Text + Image: Aaron Schuman: Slant
Contemporary American society has been monitoring itself in ways that destabilize our sense of well being. Sites and apps like Nextdoor and the Citizen come into our homes to remind us that all is not well in the world, in fact, there is a knife wielding man just blocks away or a dog is in distress and these notifications just add to our heightened anxieties and worries. Aaron Schuman uses this tension as a charged subtext to small town life.
If you opened the local newspaper in the small New England town of Amherst, Massachusetts, as Schuman did one day, you might find a section entitled “Police Reports” – succinct and extraordinarily anticlimactic accounts of crimes, suspicious activities, events and non-events reported in the area during the previous week. In SLANT, published by MACK Books, Schuman interweaves a selection of these clippings published between 2014-2018, with quietly wry photographs he made in and around Amherst in response to their unintentionally deadpan descriptions. What began as a genuinely affectionate, tongue-in-cheek take on the small towns where Schuman spent his childhood steadily came to reflect the disquieting rise of “fake news”, “alternative facts”, “post-truth” politics and paranoia in America following the 2016 election.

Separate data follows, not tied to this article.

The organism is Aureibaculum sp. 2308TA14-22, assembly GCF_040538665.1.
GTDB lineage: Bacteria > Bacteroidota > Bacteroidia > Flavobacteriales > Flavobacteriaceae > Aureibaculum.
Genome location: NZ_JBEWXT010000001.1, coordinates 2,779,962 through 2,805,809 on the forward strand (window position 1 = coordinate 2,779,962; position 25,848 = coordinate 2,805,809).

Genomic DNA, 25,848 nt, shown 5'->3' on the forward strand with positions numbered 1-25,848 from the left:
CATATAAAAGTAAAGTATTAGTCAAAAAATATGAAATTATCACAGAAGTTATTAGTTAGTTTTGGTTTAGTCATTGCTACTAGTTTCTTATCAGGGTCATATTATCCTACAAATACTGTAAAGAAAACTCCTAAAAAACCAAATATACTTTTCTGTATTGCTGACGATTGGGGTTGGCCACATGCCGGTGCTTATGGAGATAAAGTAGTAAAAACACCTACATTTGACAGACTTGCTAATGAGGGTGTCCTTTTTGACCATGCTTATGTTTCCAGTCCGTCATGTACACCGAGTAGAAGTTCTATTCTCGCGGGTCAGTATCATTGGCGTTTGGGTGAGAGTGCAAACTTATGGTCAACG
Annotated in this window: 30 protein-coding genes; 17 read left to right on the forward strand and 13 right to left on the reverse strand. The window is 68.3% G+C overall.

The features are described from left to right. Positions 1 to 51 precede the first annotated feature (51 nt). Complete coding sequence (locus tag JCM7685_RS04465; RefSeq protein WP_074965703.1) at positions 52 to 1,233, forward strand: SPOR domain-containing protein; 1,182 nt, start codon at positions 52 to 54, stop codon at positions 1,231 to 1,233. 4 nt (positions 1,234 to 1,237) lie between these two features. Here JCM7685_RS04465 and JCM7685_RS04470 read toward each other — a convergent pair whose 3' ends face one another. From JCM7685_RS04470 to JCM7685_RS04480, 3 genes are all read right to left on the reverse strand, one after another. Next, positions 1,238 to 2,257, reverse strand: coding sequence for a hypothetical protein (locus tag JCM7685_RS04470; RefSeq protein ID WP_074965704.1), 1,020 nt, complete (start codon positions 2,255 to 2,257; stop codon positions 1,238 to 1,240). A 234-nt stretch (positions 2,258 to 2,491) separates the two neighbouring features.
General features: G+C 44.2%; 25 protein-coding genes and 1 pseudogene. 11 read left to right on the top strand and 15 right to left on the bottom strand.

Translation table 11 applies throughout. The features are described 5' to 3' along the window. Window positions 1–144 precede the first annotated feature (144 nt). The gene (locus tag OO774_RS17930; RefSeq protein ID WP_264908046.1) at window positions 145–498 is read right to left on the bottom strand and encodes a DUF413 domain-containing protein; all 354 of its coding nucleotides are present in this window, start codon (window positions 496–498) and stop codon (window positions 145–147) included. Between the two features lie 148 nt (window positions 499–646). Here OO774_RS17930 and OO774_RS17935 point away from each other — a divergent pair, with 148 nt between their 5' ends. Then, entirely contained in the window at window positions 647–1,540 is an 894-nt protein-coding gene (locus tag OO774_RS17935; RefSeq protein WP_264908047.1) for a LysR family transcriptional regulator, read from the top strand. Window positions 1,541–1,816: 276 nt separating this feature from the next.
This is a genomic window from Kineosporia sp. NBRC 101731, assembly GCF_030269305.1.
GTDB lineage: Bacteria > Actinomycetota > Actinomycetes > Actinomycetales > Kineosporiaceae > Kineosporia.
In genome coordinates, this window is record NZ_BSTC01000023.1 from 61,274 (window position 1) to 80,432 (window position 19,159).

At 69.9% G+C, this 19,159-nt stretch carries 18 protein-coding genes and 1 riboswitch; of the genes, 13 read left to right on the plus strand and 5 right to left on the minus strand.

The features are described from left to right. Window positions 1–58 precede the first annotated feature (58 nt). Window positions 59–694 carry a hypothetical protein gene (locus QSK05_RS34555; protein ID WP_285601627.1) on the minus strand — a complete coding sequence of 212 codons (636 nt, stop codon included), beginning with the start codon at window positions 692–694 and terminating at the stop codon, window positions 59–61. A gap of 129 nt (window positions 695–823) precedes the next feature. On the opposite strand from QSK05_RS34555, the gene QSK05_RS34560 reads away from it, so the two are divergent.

Schuman’s subtly offbeat combination of images and words, however, was always inclined to create a foreboding sense of unease. In SLANT, the relationship that has been constructed between photography and text takes its inspiration from a poetic scheme called ‘slant rhyme’, notably espoused by the 19th-century poet Emily Dickinson, who also happened to live and write in Amherst. In such a rhyming scheme, “there is a close but not exact correspondence of sounds, often using assonance or consonance; generally it is used in poetry to give variations and an inharmonious feeling.” Appropriating this literary device, SLANT serves as a wider reflection upon something strange, surreal, dissonant and increasingly sinister stirring beneath the surface of the contemporary American landscape, experience, and psyche.
Follow Aaron on Instagram: @aaschuman
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